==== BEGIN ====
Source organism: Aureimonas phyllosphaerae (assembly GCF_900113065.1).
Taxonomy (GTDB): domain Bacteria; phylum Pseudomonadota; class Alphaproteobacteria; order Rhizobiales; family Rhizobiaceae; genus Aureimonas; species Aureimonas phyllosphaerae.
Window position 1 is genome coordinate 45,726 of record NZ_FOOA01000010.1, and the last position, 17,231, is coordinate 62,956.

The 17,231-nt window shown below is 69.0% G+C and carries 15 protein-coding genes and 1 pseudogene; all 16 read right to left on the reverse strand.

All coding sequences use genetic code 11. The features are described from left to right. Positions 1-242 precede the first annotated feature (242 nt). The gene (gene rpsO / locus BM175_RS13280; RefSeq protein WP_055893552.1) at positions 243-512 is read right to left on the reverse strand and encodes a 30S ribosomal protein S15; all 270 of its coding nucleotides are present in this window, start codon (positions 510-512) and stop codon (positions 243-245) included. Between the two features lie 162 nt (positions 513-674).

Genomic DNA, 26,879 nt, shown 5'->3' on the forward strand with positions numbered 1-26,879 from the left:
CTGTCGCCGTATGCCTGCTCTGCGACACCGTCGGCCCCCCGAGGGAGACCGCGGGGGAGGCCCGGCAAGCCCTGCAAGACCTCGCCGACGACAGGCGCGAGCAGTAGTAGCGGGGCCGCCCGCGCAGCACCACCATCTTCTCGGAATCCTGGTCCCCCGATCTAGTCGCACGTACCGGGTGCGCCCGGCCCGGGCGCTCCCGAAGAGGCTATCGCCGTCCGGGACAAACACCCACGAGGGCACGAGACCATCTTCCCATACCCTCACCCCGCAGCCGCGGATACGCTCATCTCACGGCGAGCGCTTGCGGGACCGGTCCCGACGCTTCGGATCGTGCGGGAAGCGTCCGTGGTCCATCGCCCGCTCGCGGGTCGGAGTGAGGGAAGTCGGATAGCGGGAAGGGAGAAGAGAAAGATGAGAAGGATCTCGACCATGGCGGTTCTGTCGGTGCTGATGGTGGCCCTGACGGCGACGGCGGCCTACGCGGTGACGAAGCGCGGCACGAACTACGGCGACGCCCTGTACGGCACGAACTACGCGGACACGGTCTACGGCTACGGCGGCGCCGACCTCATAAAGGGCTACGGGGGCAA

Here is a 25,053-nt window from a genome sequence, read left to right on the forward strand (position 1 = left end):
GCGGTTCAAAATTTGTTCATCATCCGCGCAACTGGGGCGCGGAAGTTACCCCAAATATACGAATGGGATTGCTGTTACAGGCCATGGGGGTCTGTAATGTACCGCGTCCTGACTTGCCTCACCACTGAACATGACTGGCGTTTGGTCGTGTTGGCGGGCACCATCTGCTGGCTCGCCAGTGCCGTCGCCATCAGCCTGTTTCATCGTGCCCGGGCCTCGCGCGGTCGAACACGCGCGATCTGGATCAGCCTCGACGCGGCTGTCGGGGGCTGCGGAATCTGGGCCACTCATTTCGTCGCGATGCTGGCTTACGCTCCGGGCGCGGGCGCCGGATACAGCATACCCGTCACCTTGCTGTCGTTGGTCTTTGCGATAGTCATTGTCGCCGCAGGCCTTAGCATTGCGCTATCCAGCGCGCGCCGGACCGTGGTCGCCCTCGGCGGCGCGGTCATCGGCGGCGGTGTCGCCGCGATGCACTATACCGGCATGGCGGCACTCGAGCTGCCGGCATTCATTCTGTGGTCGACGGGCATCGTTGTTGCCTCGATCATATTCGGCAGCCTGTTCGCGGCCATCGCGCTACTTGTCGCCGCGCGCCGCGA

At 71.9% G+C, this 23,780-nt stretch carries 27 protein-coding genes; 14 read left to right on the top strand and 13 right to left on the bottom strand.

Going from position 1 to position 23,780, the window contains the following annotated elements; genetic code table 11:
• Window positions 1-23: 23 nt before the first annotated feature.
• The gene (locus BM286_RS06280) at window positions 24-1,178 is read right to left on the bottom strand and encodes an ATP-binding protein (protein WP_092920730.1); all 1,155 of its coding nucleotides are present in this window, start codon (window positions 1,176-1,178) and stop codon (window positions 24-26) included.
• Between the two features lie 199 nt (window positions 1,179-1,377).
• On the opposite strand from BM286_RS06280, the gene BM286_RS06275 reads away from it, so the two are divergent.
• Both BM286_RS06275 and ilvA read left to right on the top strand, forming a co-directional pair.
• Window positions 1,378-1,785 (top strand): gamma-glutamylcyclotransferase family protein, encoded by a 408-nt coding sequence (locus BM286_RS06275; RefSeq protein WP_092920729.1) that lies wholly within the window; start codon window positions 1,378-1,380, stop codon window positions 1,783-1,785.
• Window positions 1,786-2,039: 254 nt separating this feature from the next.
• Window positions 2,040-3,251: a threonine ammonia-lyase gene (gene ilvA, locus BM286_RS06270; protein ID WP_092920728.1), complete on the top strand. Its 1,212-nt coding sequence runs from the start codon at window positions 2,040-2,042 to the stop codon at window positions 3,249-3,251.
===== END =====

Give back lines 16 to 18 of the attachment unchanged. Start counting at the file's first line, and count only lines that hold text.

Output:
• Both BM286_RS06275 and ilvA read left to right on the top strand, forming a co-directional pair.
• Window positions 1,378-1,785 (top strand): gamma-glutamylcyclotransferase family protein, encoded by a 408-nt coding sequence (locus BM286_RS06275; RefSeq protein WP_092920729.1) that lies wholly within the window; start codon window positions 1,378-1,380, stop codon window positions 1,783-1,785.
• Window positions 1,786-2,039: 254 nt separating this feature from the next.